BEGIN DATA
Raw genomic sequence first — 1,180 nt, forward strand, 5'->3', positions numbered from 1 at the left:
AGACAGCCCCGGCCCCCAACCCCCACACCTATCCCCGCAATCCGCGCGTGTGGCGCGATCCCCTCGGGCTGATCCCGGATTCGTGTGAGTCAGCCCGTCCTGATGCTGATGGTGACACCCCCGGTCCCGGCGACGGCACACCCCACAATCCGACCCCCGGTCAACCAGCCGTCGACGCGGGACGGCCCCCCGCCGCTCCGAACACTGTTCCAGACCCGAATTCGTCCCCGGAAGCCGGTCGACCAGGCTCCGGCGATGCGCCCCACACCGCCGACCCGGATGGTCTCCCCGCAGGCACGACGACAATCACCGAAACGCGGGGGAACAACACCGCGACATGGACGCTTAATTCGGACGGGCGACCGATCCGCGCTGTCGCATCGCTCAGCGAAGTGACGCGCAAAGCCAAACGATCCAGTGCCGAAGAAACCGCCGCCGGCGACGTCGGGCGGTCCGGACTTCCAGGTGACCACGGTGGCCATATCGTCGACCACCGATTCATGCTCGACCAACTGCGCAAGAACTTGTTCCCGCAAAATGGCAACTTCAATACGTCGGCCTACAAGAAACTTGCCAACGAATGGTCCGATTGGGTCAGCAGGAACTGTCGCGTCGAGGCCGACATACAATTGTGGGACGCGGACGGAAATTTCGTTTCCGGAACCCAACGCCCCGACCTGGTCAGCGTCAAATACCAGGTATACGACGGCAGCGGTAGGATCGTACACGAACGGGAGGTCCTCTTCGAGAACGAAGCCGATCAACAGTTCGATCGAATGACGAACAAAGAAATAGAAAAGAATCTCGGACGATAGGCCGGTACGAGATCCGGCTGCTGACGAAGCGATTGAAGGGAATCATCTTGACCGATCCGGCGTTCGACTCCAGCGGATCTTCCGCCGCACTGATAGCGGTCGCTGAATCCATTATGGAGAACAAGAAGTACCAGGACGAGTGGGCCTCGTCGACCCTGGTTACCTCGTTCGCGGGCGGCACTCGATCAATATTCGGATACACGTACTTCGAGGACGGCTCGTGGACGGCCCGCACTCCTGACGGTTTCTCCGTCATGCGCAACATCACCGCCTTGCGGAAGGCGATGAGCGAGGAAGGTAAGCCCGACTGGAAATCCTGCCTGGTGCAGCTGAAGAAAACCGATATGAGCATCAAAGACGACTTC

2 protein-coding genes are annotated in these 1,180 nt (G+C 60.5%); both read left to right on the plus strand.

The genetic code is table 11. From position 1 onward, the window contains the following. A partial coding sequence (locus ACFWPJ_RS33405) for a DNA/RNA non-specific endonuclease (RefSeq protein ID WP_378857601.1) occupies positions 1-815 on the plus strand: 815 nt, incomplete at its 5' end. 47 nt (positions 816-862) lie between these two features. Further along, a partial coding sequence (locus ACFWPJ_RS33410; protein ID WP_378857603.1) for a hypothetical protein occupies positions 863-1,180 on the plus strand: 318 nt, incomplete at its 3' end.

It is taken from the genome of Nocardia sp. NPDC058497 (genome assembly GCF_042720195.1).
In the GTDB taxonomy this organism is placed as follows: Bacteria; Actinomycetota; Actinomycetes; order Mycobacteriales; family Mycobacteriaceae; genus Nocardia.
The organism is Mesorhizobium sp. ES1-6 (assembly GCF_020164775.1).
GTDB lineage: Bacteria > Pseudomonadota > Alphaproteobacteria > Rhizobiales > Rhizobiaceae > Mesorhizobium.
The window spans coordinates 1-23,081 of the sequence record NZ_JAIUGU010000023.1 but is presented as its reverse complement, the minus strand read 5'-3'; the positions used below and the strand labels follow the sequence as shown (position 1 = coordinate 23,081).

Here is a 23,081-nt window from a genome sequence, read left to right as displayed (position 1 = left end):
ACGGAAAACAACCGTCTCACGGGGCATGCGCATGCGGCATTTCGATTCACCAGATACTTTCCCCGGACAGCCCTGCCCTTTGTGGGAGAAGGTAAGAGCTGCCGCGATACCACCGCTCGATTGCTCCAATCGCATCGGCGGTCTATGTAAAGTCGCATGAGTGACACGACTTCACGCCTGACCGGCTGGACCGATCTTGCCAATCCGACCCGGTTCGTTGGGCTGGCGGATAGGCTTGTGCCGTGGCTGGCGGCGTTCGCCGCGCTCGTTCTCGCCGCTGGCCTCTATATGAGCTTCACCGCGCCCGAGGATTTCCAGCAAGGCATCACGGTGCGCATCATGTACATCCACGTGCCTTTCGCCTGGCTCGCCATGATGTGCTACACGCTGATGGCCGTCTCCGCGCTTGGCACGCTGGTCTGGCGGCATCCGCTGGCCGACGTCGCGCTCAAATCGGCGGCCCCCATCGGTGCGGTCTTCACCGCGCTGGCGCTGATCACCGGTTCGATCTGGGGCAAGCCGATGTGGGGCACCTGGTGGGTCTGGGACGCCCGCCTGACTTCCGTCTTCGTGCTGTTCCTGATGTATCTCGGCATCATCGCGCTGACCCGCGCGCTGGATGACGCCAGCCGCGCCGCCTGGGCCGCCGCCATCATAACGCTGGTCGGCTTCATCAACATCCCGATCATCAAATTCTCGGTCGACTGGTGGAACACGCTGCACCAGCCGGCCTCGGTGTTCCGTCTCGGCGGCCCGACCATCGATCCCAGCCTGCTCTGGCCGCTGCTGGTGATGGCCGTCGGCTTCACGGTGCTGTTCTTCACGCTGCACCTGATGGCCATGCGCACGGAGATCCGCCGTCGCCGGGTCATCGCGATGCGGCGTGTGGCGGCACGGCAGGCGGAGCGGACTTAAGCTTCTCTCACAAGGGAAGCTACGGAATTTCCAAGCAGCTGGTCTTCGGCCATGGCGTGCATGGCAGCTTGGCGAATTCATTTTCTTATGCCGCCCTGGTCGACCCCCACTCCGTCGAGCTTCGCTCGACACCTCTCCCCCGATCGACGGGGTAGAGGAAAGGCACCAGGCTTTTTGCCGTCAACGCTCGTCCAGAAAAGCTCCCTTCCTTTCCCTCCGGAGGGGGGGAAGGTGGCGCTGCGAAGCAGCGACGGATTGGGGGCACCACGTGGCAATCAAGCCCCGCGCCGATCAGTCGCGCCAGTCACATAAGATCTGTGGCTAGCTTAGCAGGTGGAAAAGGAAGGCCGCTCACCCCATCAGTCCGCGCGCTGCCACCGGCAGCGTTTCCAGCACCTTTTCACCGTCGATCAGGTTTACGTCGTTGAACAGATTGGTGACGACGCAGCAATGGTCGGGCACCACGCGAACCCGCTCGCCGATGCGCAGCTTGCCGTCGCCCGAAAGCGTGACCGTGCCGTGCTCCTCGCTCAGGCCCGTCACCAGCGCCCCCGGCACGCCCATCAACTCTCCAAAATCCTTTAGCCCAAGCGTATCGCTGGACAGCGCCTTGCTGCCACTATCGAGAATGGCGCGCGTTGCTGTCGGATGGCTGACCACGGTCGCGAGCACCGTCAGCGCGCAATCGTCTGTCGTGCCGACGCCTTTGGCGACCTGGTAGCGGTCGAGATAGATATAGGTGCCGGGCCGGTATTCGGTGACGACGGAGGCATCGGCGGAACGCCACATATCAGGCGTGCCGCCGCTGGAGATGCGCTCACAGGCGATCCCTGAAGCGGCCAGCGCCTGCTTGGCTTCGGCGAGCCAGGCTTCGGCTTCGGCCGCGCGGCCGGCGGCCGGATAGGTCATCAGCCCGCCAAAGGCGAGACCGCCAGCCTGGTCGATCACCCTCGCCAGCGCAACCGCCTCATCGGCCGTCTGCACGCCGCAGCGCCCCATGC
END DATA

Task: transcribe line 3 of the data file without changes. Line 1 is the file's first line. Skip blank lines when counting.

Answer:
2 protein-coding genes are annotated in these 1,180 nt (G+C 60.5%); both read left to right on the plus strand.